Catholic Diocese of Spokane, Washington



The Bishop Writes

"Progress!"


by Bishop William S. Skylstad

(From the May 22, 2008 edition of the Inland Register)

May 12 marked the closing of the Chapter 11 process for the diocese. As a result, the suits in state courts will soon be dismissed. The diocese has fulfilled its monetary obligation of funding $48 million for the settlement. The diocese was able to pay $1 million which was not due until late 2009, but for various reasons we have decided that it would be prudent and wise to make that payment now and completely emerge from Chapter 11. Of course, we still have debt owed to various entities, and I will reflect upon that challenge in just a moment.

I express my profound gratitude to our entire diocesan family as we have progressed though this challenging process. So many different committees were involved with generous commitment of time, wisdom and skill. The complexity of this chapter 11 process demanded careful decisions and prudent foresight. So many have contributed to that process. We have attempted to do this with deep concern for the victims of sexual abuse by priests in the diocese and a strong commitment to make sure this will never happen again. In regard to the participation of the people of the diocese, I can never be grateful enough for your prayers, your generosity and your deep sense of faith.

The monetary settlement involved $10 million from the parishes. The Bishop agreed to fund raise or borrow $5 million. Other portions of the money came from insurance money ($20.5 million); $5.5 million came from the sale of the Pastoral Center on West Riverside in Spokane, the sale of the Rosalia and I-90 interchange farm properties, and the bishop’s house. $7 million came from negotiated arrangements with Catholic Cemeteries, Catholic Charities, Morning Star Boys Ranch and Immaculate Heart Retreat Center. The collection of the $10 million last fall from parishes for this effort has amazingly reached $8.3 million in cash with most of the rest probably paid over the next few years. Thank you, parishioners, for tremendous generosity!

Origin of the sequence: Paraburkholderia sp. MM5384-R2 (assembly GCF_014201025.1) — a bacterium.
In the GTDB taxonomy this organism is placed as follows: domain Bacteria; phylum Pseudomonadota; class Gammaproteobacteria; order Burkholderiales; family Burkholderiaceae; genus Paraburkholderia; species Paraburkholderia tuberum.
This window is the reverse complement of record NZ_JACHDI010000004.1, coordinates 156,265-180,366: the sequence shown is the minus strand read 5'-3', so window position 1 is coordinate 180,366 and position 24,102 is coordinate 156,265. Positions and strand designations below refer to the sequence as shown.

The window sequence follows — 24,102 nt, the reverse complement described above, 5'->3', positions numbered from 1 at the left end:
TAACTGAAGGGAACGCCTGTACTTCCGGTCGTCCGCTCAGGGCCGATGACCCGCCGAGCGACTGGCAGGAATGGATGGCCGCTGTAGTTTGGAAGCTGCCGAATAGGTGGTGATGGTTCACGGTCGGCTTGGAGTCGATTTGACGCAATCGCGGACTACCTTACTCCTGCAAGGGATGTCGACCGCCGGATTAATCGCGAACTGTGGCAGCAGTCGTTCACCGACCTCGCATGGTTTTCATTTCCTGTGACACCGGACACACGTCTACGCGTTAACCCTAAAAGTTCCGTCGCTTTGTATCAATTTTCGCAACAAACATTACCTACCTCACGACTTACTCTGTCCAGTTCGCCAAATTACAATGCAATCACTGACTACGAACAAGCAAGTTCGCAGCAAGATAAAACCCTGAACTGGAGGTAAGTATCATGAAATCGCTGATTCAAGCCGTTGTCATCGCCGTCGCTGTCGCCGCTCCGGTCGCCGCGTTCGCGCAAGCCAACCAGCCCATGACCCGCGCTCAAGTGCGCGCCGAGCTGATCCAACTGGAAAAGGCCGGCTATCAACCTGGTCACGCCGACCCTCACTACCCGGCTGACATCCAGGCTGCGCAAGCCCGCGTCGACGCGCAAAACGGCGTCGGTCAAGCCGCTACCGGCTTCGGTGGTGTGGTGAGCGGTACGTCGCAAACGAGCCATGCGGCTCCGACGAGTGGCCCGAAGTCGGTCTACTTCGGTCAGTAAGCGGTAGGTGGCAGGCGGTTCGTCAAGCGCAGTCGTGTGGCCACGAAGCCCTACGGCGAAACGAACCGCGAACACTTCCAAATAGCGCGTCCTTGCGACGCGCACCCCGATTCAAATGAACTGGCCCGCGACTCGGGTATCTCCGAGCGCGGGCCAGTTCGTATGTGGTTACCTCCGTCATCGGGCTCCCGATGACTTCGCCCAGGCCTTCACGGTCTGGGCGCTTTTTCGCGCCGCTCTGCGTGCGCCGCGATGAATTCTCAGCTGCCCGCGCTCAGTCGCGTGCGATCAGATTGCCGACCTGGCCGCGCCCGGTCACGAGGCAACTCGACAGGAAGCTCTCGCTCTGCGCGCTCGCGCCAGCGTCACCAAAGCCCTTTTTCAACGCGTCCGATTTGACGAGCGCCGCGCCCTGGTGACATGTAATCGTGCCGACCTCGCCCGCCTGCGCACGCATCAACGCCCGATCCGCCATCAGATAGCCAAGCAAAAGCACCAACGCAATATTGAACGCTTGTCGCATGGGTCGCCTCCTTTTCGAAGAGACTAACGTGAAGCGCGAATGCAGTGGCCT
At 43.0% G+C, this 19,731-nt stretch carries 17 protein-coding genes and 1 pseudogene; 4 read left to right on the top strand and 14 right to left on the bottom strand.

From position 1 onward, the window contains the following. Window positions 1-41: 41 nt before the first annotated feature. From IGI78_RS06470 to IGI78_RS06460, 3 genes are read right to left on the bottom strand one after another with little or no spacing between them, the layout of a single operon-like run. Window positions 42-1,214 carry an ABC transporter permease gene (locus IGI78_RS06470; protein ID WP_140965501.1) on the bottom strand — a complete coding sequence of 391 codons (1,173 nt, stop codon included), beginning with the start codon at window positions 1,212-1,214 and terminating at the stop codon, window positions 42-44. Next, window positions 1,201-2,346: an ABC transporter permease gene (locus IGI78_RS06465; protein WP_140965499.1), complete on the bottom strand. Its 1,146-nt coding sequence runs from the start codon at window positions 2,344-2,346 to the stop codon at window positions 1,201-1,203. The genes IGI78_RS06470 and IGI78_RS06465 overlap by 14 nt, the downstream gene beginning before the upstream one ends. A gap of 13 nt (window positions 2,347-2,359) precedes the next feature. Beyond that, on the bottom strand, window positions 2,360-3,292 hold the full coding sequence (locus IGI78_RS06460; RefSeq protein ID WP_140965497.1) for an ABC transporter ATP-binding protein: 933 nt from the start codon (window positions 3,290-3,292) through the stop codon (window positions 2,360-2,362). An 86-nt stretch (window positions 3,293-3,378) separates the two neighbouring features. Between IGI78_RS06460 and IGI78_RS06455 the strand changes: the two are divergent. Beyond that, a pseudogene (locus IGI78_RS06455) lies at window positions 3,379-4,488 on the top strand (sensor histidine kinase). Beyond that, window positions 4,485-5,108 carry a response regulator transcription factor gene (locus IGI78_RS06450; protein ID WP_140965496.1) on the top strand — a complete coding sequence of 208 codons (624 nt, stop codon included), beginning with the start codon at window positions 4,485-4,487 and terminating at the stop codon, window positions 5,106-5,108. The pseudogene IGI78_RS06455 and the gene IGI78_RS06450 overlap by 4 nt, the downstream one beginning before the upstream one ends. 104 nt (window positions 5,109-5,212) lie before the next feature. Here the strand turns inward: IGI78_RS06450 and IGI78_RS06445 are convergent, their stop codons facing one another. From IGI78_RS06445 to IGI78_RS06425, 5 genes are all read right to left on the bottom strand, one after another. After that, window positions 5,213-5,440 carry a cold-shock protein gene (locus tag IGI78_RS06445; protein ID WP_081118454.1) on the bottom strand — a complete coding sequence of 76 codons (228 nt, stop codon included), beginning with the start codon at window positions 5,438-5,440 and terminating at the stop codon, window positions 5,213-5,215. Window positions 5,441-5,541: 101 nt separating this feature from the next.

On the diocesan side, during the negotiations in Reno I agreed in consultation with the finance council that the bishop would raise $5 million from various entities for the settlement package. This was done to prevent the sale of the Deposit and Loan’s loan portfolio and the Seminary property. That amount was increased by $1 million shortly afterwards to settle with all parties. In addition to the $48 million settlement, there was needed another $1.3 million to fund the Deposit and Loan and to pay trade creditors. To date I have raised $1.5 million in gifts. The implication of all of this is that our entire diocesan debt is approximately $5 million, which we now owe to other Catholic entities and a commercial bank. This debt will be retired over a period of years from the diocesan operating budget.

All of you need to know how generous other Catholic entities have been to this diocese, either by way of outright gifts or long term, low interest loans. Their support really demonstrates what it means to be Church. I know some of the smaller gifts demonstrate a tremendous sense of generosity when one considers their own financial situation. Our settlement is now final, and we have a high degree of finality that is so necessary to protect the mission of our local Church and our 81 parishes in the diocese. Now there is a sense of stability in knowing exactly with what we are dealing with.

Earlier I mentioned the need for our sensitivity to the victims. One of the non-monetary aspects of the settlement was that I was to go every parish where a priest abuser had served to name the abuser(s), apologize on behalf of myself, my predecessors, and our diocesan Church, and finally encourage victims if they have not done so already to come forward to report to authorities and contact our victim assistance coordinator. We did this in the context of an Evening Prayer Service of Lamentation and Atonement, with the theme from the Gospel of Mark; “Let the little children come to me.” The traveling icon of this Gospel scene which I took to each service will now be placed in the Cathedral of Our Lady of Lourdes as a memorial to the victims of sexual abuse by priests. We must never forget them in our love and prayers. These Evening Prayer Services of Lamentation and Atonement were scheduled from early December and concluded on March 6.

As we look to the moment and the future, this past week we celebrated the groundbreaking for the new Bishop White Seminary building. This facility will be completed in about a year and will provide much more usable and practical space for clerical and lay formation and provide space for other diocesan meetings as well. The Catholic Foundation has facilitated the fund raising effort (begun before Chapter 11) to support this new complex and enhance the endowment for seminarian education. Along with this new venture we will continue to search into effective ways of continuing the mission of the Church with limited resources.

Once again, I express to you my profound gratitude for your faith, faithfulness to the Church in challenging times, and your generosity. If there are any further questions about the above, please don’t hesitate to contact me or one of the staff. May God continue to bless us all as we carry on the work of the Church.


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